And I remembered again why it was that we decided to homeschool.  I was there with all 4 of my kids.  Not just the little ones, not checking the clock to meet a bus, but just there, enjoying all that God has to offer in his wonderful creation and just soaking it all in and watching in wonder as the kids all discovered anew God's handiwork.

Then it was home for lunch and naps and then Elizabeth went to babysit and the baby woke prematurely from his nap, so I snuggled him back to sleep and just sat there with him in my arms as he slept off the rough night that he had had last night and as he dreamed of beaver teeth while his little teeth struggled to push through his sore little gums.

Before I knew it, it was time to pick Jimmy up from work and the day wound down to it's snuggly long-sleeved pajama end.

And I realized that there are different kinds of fulfillment.

Last week, I worked very hard and each day was full of getting things done, of working hard and feeling good with my accomplishments at the end of the day.

But there was a sort of disconnect.  Dinner was a random affair, and Jesse and the kids were clingy and winy because I was out for most of the day almost every day.

Today, however, I got basically nothing 'done', but I felt connected with the kids and connected to myself.  Even though I don't have that sense of 'get 'er done', which I love, I have a sense of a day well spent with people with whom it is well worth spending.  

Before it was all over, though, Team 3 took Team 2 to Target.

But that's another post, so I guess I'll have to keep on writing!

: )

Monday, October 29, 2012

Another Visit to the Bookshelf

So here's another peak at what I've been reading lately.  Once again, it is a smattering of random stuff, but it sure beats reading the back of the cereal box...again!

Plastics A Toxic Love Story by Susan Freinkel was a great read.  I actually read this one a while ago, but it didn't make it on my last list.  This was not an easy read.  It had a lot of chemical names and compounds that you kind of had to pay attention to and me somewhat familiar with to make it through the book.  The author did explain the words she was using, but to make it easier to follow along, it was nice to already have a background in the jargon.  This book was a real eye opener.  I think that one of the biggest things that I hadn't thought of was the whole plastic pollution issue.  The thing is, or so I learned in this book, is that it is not the bags and bottles that are the biggest plastic pollution issue.  It is that these things never compost, but rather break down into little micro-sized pieces that are now in our oceans.  It is impossible to remove these micro pieces because if a net were used, it would also remove the tiny organisms that are important to our ecosystem.  Another aspect that I had not thought of was how the tubing that is used in the hospitals is all plastic and that is used in babies in the NICU.  That means that sometimes in healing our babies, we are also infecting them with plastic 'runoff' from the tubing and therefore causing complications down the road.  Never thought of that.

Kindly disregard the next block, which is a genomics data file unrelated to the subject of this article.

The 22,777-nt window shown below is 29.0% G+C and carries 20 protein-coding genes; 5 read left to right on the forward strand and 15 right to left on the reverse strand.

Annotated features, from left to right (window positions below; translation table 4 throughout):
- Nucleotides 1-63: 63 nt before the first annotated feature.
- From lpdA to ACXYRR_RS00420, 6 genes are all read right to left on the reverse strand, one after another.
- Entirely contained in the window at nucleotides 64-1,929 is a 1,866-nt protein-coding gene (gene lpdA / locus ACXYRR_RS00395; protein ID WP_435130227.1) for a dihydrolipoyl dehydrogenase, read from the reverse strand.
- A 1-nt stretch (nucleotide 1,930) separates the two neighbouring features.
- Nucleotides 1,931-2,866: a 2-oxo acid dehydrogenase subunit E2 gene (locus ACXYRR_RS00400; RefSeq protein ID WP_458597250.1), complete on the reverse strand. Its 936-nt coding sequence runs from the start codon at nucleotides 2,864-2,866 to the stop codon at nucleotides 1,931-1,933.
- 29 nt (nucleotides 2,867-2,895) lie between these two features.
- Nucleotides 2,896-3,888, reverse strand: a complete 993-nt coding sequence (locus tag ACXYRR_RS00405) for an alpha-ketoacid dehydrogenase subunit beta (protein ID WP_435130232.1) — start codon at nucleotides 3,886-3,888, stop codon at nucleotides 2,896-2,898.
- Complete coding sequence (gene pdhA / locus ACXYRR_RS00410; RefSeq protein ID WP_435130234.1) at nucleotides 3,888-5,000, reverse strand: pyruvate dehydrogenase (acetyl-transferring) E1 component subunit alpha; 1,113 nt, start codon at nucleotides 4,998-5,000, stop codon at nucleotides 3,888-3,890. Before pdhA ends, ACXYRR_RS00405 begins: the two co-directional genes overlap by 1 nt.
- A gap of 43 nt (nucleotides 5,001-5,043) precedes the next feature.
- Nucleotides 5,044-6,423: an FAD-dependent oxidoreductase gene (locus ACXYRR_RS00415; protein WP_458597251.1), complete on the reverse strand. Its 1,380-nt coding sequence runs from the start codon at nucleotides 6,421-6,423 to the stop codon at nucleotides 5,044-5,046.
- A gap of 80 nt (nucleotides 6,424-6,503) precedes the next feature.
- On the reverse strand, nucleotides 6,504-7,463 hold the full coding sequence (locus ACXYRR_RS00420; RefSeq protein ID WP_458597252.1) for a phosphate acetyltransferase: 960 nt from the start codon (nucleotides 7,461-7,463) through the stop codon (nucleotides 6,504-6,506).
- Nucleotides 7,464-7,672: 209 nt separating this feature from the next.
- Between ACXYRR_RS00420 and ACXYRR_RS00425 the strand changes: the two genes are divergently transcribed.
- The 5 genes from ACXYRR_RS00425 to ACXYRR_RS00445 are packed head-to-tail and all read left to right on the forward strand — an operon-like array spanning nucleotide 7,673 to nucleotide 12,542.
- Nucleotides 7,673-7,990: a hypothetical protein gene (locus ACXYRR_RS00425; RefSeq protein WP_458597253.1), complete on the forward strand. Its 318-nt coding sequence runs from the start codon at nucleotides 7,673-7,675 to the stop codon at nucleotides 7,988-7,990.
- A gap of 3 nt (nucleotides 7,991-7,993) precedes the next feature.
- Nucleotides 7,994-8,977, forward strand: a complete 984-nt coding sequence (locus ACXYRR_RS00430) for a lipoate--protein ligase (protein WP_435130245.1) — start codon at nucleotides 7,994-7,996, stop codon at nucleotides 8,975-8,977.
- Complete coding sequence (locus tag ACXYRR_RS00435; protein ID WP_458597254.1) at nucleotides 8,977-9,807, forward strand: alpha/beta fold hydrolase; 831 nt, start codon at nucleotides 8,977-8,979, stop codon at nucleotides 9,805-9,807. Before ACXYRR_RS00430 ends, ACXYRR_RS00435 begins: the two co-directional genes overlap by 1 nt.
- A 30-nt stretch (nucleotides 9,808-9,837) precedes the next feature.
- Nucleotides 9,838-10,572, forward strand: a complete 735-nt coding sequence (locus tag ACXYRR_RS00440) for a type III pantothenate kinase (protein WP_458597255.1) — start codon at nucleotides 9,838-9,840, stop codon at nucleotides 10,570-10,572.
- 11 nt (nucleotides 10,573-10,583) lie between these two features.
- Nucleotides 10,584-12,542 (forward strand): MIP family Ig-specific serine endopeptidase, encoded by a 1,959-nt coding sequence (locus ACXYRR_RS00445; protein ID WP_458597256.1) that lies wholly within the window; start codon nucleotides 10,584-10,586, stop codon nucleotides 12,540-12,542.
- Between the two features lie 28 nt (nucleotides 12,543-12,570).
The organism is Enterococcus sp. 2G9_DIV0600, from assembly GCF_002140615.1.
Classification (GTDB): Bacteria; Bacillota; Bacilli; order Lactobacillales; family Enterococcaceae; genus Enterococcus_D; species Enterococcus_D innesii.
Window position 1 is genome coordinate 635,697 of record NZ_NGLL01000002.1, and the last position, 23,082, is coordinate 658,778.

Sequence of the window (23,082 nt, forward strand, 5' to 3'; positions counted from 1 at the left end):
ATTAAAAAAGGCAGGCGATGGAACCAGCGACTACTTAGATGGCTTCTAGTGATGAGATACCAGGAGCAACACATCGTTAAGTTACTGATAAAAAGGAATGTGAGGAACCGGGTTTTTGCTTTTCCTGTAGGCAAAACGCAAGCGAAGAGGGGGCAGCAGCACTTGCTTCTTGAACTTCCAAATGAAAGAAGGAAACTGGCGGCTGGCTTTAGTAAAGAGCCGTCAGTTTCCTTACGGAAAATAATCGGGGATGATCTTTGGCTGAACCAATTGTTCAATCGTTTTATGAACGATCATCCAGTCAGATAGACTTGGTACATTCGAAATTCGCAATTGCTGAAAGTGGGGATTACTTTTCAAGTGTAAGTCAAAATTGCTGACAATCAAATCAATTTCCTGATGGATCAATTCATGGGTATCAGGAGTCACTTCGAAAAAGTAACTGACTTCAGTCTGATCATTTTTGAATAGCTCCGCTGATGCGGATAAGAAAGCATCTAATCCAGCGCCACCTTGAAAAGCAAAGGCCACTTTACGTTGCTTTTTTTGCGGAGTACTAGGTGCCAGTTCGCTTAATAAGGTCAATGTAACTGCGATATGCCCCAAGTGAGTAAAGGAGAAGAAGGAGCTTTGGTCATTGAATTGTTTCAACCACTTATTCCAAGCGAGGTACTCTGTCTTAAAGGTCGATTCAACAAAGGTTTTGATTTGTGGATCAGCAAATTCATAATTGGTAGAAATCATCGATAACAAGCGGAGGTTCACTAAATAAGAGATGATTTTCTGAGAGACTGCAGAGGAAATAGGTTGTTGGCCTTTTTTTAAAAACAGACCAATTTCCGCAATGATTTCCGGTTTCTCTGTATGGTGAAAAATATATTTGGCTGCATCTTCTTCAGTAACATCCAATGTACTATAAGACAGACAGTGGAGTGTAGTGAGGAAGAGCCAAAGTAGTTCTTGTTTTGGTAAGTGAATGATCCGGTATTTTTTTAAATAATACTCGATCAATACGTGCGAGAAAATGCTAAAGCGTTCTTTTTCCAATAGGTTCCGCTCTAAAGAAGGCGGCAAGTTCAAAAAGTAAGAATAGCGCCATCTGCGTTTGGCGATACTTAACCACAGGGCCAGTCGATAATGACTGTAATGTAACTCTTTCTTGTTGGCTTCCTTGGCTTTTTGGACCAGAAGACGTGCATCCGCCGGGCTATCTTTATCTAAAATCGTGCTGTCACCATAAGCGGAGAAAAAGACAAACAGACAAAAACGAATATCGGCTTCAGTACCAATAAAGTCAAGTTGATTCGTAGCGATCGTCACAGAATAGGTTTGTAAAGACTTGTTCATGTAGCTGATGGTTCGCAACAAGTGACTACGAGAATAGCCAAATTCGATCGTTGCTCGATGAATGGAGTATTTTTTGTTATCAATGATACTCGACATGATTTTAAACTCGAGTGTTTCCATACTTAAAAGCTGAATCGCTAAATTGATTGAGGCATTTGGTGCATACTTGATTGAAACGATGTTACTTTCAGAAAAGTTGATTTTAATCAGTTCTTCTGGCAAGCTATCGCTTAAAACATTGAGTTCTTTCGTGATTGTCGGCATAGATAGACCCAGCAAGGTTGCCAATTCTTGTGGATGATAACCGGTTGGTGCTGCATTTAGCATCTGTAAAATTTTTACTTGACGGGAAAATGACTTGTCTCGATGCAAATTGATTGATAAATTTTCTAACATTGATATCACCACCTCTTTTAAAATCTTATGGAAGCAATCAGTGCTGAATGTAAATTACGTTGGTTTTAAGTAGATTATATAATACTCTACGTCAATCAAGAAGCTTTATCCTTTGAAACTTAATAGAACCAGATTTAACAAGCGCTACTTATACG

The Dressmaker of Khair Khana by Gayle Tzemach Lemmon was an incredible read.  It took a minute to get into it, but once I did, I really couldn't put it down.  It is the fascinating true story of a girl who lived in Afghanistan during the Taliban rule.   It is written by a reporter, and I could feel this in the way that it read.  I can't quite put my finger on it, but it was not written in a way to entertain, but rather to inform one of details.  But it was not dry at all.  I was captivated.  One day, while I was shopping at Safeway, I saw a woman in full chadir (the one where the whole person is covered with only a little net rectangle over the eyes to see out) and it really made me think about the huge differences in our cultures.  But this book does not focus on the culture so much, but rather on one girl's life and how she moved purposefully through her life constantly striving to help her family and her community against what seemed to be insurmountable odds.  After reading this book, I wondered what exactly is it that I am doing for the good of my community and if I would have had the ability and perseverance to do what she did.  

Miss Spider's Tea Party by David Kirk
For some reason, this has been Gabriel's book of choice for the last few weeks, so I have read this one about one million times.  Well, actually, what happened was that he was into Miss Spider's New Car

which anyone who knows Gabriel will know that this one is more up to his speed, but he misplaced the book and so he had to settle for the tea party one.  It's still cute with lots of bugs in it.  He likes to read the same book every day at nap time for a while then he will just up and pick a new one.